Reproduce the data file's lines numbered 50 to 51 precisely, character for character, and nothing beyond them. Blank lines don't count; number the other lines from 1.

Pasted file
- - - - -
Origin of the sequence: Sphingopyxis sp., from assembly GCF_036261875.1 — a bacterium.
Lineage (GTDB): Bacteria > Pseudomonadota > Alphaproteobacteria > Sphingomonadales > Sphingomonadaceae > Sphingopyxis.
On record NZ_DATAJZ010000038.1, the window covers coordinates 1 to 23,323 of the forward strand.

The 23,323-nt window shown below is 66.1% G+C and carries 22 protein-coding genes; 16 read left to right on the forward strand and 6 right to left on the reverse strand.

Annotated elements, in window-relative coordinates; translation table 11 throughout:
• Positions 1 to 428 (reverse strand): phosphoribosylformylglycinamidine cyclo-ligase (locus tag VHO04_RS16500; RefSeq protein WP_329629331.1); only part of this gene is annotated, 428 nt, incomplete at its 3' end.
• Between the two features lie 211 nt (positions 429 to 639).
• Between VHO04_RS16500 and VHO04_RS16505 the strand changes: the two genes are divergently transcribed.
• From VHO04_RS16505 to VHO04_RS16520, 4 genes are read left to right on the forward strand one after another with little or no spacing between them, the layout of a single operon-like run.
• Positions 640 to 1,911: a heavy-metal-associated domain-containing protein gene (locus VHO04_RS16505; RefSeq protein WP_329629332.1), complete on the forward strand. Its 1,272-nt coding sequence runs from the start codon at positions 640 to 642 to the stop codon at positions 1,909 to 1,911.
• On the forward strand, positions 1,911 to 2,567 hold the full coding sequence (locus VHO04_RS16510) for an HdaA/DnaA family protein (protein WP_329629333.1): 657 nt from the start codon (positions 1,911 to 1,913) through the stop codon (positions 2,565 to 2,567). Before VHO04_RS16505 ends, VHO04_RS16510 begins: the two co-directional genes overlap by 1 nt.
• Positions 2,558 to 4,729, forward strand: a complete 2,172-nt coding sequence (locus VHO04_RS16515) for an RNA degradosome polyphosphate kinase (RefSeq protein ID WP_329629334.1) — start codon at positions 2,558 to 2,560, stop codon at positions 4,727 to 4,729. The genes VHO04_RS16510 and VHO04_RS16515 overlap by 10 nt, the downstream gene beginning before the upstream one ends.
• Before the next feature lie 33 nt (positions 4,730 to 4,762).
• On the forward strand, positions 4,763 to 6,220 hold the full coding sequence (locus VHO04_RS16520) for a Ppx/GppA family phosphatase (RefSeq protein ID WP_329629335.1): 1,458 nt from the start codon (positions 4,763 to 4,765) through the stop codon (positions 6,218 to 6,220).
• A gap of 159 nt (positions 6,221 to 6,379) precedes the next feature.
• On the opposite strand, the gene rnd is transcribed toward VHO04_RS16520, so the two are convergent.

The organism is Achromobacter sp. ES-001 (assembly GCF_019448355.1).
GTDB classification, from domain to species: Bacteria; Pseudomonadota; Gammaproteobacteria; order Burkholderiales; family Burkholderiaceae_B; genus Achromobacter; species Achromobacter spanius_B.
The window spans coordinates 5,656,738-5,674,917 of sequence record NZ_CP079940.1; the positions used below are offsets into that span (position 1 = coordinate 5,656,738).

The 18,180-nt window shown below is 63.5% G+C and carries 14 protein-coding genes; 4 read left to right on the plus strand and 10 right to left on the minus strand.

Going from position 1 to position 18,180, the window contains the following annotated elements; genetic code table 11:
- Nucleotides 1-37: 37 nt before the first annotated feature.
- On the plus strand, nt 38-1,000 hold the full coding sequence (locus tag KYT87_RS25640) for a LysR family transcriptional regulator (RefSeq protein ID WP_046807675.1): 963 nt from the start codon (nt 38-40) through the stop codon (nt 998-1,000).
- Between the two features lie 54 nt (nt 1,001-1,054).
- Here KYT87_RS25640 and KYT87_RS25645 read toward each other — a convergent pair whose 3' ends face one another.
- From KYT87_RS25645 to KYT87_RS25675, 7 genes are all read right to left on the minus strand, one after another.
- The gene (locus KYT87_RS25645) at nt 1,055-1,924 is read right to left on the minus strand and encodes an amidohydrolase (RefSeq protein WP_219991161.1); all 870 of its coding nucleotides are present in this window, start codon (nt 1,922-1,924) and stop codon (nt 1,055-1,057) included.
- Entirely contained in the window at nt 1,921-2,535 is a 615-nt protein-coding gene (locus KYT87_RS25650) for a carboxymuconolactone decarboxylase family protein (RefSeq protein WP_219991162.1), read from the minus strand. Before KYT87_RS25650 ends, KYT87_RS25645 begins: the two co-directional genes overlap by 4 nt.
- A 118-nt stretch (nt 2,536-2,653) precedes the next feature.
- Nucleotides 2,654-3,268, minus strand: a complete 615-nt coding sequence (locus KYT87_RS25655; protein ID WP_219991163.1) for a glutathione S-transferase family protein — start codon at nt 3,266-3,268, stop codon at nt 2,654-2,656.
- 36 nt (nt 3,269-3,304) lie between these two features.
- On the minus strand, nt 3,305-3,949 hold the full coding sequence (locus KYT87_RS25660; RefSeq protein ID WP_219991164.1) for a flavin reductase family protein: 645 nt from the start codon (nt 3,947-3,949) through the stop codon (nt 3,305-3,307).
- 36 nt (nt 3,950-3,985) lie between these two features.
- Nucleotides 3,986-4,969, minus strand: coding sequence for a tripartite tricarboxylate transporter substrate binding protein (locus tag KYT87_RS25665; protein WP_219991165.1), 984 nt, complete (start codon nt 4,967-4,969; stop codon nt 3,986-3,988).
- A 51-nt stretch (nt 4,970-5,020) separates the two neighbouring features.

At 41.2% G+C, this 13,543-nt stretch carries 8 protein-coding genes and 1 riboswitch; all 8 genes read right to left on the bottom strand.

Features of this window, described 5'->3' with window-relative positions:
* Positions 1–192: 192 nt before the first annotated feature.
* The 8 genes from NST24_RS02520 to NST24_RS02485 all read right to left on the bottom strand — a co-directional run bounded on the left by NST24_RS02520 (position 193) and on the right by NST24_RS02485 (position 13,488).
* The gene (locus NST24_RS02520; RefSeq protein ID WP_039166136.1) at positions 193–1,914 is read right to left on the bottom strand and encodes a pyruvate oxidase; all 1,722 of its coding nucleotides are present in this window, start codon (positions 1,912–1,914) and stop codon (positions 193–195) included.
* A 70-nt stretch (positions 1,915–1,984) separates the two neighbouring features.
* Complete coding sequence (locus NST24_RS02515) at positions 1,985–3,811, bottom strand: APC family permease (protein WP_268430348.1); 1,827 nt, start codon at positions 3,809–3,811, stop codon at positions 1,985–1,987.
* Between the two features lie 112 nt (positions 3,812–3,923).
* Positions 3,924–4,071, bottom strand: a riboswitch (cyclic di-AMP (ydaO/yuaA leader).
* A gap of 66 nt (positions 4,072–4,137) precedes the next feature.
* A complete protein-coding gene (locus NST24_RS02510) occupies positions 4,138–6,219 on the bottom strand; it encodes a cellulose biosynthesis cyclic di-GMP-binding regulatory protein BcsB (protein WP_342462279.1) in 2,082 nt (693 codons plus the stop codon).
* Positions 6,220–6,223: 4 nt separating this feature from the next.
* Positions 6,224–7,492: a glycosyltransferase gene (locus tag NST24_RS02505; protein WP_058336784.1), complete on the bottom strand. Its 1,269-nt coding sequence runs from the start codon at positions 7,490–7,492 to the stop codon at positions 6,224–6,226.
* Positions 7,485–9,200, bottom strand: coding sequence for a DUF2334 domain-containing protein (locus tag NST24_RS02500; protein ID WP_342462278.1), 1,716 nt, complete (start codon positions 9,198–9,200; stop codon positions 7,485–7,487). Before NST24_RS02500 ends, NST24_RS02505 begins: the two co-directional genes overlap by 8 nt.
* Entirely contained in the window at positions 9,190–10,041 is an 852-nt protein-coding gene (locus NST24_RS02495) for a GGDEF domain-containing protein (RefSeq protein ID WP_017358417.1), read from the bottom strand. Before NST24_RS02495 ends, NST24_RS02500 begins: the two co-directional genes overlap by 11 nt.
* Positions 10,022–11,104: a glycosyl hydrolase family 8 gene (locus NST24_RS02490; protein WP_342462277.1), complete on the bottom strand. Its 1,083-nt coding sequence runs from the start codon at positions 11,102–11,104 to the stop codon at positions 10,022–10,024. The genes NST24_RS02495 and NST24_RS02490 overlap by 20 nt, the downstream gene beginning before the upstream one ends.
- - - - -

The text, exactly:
* Entirely contained in the window at positions 9,190–10,041 is an 852-nt protein-coding gene (locus NST24_RS02495) for a GGDEF domain-containing protein (RefSeq protein ID WP_017358417.1), read from the bottom strand. Before NST24_RS02495 ends, NST24_RS02500 begins: the two co-directional genes overlap by 11 nt.
* Positions 10,022–11,104: a glycosyl hydrolase family 8 gene (locus NST24_RS02490; protein WP_342462277.1), complete on the bottom strand. Its 1,083-nt coding sequence runs from the start codon at positions 11,102–11,104 to the stop codon at positions 10,022–10,024. The genes NST24_RS02495 and NST24_RS02490 overlap by 20 nt, the downstream gene beginning before the upstream one ends.